Oneal Ron Morris, alleged 'Toxic Tush' phony doctor, arrested again in Broward County

Wearing gloves, a nursing uniform and a photo identification, the practitioner they knew only as "Goddess" appeared legitimate to the two women who received buttock injections filled with household and automotive products.

The two women, who were seeking curvier posteriors, ended up with lingering illnesses and deformities following the hourlong butt-enhancement treatments performed inside a Dania Beach motel room in 2009, according to authorities.

Tuesday, the Broward Sheriff's Office announced the arrest of Oneal Morris, 32, who made national headlines last year in Miami-Dade County after being charged with injecting people in the butt with the near-lethal concoctions.

Officials now say Morris performed similar treatments on at least three women in Broward County. Morris, 32, turned himself in to Broward officials Monday on charges that include practicing medicine without a license resulting in serious injuries.

"I think this is justice served," said Tiffany Kennedy, 36, of Lauderhill, who underwent injections. "I would definitely want to know what would make them ruin people's lives."

Morris' recent arrest is the latest in what is now being called the "Toxic Tush" case, in which Morris is accused of injecting people with substances such as bathroom caulk, cement, Super Glue, Fix-A-Flat and mineral oil.

Morris' attorney, Michael Mirer, said his client, who was born a man and identifies as a woman, "maintains her innocence."

"My client is looking forward to her day in court," Mirer said. "At this point, I haven't seen any evidence other than what the victims are saying. These allegations are from three years ago. I question the timing of charges being brought now."

According to Broward sheriff's investigators, two of the women, Lournise Linton, 41, of Tampa, and Ophelia Parker, 36, of Vero Beach, drove to a Motel 6 in Dania Beach on May 26, 2009, to meet Morris.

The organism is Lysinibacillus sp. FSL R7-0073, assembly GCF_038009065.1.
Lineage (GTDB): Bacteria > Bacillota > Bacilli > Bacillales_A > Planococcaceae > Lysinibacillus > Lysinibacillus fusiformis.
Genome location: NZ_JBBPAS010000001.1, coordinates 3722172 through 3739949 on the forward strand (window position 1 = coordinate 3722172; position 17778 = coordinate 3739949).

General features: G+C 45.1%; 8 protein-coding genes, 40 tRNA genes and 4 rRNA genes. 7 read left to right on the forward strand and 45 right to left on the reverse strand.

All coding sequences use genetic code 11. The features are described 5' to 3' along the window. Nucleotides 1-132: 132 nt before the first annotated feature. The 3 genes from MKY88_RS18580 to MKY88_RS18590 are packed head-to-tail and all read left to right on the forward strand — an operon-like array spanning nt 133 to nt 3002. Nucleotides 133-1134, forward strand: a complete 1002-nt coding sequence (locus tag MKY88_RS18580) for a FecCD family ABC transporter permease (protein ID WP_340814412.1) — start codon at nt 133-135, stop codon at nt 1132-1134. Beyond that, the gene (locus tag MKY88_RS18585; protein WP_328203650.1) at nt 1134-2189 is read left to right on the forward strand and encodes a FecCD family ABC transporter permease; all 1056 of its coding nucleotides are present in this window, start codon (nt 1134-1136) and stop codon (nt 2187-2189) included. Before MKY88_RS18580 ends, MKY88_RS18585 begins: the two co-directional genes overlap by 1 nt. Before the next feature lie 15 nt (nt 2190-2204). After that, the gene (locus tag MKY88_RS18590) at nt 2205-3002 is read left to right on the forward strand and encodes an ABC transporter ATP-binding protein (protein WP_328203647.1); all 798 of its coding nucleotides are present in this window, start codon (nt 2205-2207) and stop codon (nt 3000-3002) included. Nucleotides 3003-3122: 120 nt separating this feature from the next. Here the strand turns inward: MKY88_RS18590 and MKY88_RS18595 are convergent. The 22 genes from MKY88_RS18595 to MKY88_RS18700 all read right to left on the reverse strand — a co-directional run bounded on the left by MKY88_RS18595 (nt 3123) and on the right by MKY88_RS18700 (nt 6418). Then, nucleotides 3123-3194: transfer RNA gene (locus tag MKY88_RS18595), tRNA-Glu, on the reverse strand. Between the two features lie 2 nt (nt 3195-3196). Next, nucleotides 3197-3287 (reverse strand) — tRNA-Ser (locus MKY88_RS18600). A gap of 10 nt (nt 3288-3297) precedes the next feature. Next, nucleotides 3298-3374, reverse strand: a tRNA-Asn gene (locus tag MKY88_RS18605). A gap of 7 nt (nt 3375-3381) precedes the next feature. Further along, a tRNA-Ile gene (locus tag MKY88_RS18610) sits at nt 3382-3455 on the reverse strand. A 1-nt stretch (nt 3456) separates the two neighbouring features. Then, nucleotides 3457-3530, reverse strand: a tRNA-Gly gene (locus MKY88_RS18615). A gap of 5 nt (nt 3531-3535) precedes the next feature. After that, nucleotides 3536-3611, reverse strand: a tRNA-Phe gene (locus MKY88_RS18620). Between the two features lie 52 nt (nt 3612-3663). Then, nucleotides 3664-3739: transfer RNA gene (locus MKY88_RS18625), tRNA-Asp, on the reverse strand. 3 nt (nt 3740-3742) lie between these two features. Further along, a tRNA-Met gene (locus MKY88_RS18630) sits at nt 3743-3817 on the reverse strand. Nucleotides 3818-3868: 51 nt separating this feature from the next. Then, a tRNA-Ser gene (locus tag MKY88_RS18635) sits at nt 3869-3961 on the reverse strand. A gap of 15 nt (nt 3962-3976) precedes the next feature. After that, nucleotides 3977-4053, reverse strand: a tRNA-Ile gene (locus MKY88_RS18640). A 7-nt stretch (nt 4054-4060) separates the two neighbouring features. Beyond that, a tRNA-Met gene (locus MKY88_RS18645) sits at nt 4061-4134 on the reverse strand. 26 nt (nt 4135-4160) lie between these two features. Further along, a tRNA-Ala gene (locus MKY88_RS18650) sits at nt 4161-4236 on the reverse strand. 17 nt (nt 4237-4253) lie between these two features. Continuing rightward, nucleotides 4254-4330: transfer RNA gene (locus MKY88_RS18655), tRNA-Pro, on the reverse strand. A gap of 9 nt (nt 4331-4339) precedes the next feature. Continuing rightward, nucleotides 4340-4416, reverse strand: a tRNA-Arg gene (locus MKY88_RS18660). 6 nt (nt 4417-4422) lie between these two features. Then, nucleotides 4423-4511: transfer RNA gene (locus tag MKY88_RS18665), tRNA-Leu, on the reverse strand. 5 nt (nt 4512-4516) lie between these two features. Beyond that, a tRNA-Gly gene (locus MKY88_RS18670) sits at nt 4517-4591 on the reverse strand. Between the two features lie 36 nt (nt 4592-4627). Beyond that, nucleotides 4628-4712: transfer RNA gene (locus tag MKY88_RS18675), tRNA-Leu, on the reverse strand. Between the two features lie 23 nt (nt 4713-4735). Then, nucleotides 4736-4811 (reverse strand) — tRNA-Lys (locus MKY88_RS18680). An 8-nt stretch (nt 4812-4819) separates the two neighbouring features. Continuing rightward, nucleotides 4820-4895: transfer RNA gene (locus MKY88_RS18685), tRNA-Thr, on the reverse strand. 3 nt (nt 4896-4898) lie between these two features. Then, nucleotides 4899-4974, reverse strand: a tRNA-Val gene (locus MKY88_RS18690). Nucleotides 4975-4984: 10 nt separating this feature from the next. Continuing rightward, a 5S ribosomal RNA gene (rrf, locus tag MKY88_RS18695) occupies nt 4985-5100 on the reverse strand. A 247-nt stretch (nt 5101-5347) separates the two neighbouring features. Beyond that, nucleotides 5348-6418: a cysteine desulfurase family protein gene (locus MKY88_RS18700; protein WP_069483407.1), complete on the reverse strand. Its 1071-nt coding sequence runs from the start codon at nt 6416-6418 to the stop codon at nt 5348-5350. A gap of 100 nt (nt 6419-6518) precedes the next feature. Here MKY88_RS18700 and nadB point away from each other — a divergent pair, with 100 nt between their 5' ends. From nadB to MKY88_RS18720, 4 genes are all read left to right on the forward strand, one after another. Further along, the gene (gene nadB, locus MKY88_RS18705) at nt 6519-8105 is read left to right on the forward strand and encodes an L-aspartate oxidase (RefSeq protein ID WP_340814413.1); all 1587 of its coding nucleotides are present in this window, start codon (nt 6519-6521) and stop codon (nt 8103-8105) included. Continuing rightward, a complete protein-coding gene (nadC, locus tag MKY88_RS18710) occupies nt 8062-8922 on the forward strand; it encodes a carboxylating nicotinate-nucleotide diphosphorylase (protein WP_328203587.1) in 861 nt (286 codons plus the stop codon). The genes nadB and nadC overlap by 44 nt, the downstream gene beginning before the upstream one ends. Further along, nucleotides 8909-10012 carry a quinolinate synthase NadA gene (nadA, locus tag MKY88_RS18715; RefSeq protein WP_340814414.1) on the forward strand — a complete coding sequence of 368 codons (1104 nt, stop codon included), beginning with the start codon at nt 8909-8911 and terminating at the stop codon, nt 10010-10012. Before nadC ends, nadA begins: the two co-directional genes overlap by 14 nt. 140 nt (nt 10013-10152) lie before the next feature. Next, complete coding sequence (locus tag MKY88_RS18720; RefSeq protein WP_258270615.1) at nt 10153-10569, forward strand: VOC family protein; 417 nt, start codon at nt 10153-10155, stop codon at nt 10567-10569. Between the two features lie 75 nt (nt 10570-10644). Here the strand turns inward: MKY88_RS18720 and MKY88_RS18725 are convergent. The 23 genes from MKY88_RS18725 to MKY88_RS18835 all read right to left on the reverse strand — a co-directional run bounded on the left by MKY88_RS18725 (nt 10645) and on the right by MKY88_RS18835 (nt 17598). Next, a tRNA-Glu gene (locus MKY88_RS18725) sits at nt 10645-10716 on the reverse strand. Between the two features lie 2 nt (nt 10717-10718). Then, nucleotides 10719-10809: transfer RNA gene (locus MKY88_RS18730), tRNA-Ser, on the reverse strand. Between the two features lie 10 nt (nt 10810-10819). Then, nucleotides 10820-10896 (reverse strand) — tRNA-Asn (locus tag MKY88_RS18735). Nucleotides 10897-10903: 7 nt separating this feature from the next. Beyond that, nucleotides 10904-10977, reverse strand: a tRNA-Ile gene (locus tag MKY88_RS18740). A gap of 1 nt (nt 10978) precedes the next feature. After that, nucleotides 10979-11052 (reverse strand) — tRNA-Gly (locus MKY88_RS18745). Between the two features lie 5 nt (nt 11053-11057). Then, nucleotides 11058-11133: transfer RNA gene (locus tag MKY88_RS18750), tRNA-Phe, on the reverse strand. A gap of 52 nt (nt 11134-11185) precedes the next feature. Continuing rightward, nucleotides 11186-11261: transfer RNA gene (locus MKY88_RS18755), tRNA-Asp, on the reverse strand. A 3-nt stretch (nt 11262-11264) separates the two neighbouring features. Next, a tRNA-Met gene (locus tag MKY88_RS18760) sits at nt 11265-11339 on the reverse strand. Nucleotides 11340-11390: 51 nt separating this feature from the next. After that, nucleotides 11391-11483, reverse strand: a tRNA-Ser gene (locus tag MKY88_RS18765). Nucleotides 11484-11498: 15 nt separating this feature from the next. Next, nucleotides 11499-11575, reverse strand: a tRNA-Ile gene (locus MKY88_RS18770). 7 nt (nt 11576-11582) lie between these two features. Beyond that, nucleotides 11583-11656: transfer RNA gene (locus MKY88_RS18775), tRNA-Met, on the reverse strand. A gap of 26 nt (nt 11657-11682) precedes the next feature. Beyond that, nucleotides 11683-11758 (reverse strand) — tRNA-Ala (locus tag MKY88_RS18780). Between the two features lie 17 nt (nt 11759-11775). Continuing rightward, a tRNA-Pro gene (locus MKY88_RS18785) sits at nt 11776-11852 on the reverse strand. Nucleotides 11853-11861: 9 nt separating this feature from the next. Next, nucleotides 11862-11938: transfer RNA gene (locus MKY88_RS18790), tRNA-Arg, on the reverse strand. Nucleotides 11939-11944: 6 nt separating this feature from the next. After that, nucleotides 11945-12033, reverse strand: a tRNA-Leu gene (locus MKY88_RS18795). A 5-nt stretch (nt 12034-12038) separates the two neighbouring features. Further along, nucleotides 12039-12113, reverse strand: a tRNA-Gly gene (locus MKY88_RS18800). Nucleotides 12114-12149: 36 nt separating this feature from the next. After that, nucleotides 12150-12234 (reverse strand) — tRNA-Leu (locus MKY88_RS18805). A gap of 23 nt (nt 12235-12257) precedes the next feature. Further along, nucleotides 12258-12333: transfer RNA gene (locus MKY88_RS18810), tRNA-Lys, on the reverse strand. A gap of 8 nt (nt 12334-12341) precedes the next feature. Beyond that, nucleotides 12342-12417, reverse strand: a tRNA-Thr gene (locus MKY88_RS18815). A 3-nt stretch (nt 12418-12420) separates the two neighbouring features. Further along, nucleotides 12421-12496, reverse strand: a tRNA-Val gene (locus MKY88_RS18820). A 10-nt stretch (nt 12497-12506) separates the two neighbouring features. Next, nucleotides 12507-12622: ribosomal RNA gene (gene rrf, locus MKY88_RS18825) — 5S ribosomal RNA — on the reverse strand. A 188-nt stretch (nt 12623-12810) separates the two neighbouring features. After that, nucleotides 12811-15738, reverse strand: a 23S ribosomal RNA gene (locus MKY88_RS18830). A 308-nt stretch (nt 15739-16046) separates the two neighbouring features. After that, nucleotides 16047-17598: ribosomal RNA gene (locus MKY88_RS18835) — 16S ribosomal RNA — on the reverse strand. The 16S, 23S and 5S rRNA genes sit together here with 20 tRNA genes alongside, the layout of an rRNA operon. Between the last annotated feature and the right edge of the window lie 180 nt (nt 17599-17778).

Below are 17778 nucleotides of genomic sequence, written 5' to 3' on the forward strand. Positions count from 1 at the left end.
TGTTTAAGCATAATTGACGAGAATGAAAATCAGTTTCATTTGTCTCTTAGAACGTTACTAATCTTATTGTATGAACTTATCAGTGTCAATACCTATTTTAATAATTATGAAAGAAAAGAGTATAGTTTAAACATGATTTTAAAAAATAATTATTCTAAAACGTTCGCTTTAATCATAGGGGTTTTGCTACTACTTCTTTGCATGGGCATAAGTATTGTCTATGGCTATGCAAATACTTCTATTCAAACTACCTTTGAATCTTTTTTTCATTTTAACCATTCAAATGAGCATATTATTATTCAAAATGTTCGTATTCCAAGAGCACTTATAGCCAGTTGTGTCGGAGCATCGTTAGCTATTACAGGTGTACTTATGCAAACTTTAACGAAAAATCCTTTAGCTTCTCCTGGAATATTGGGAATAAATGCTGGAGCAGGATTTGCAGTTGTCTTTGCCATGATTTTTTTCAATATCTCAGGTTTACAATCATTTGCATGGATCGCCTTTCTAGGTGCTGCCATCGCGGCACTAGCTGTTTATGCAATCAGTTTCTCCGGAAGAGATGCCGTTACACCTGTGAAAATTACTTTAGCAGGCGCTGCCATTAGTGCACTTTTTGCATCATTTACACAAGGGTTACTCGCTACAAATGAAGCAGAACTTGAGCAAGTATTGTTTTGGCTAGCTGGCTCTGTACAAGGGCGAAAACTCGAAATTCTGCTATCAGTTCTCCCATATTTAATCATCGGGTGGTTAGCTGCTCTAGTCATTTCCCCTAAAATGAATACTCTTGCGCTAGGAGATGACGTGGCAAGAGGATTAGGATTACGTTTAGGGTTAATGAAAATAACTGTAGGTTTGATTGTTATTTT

The women told investigators that Morris looked and spoke like a medical doctor. Morris reportedly described to each woman a beauty procedure that consisted of injecting them up to 22 times with "silicone" in each buttock, according to arrest reports. They then were instructed to soak their buttocks with salt, alcohol and peroxide, according to the reports.

Parker noted to investigators that Morris kept the substances inside a Pedialyte bottle. Linton complained she couldn't remove a cotton ball placed over the injection wound because Super Glue was used, according to the report.

Both women paid $3,000 to $4,000.

In an earlier Broward incident, on March 16, 2009, Morris visited Kennedy at her home — she lived in Tamarac at the time — and performed the same procedure for $1,000, authorities said.

Kennedy's mother, Julie Mathews, said Tuesday that her daughter always was concerned about her looks and sought Morris' help.

"She always thought that she had to have a bigger rear end," the mother said. "She's perfect the way she is. She's very beautiful."

After the procedure, her daughter became ill with a fever and doctors said she was near death, the mother said from her Lauderhill home. She tried to locate Morris, who had vanished, the mother said.

Mathews said her daughter called authorities after recognizing Morris on television following last year's arrest.

Broward sheriff's deputies said all three women reported having serious, lingering ill effects.

Linton told investigators she paid Morris with money she received for her birthday. A year after her treatment, she began coughing up blood and went to the hospital, where doctors discovered what appeared to be bathroom caulk in her lungs. She remained hospitalized for three weeks and now needs regular intraveneous treatments to fight recurring infections.

A Jupiter doctor told Parker he wouldn't be able to remove the substance in her body because of its vast amounts. Parker now requires daily treatments, according to the report.

Broward officials learned about the cases following an investigation by the Florida Department of Health.

Sheriff's detectives and Broward prosecutors obtained warrants last week for Morris' arrest.

Morris, who also goes by the name "Duchess," was arrested in November along with his alleged assistant, Corey Alexander Eubanks. Morris is accused in Miami-Dade of duping a Miami Gardens woman into paying for six injections of a near-lethal formula of chemicals administered through a tube hooked to a cooler, according to police and state investigators.

Eubanks, accused of coordinating the meetings between the victims and Morris, got a cut of the $700 to $900 fee, authorities said. Eubanks' attorney, Jim Lewis, on Tuesday said he didn't expect additional charges against Eubanks.

Authorities say anyone who may have been a victim can file a complaint

by contacting their local law enforcement agency or the state Department of Health's Unlicensed Activity Program at 1-877-425-8852.

Staff Researcher Barbara Hijek contributed to this report.

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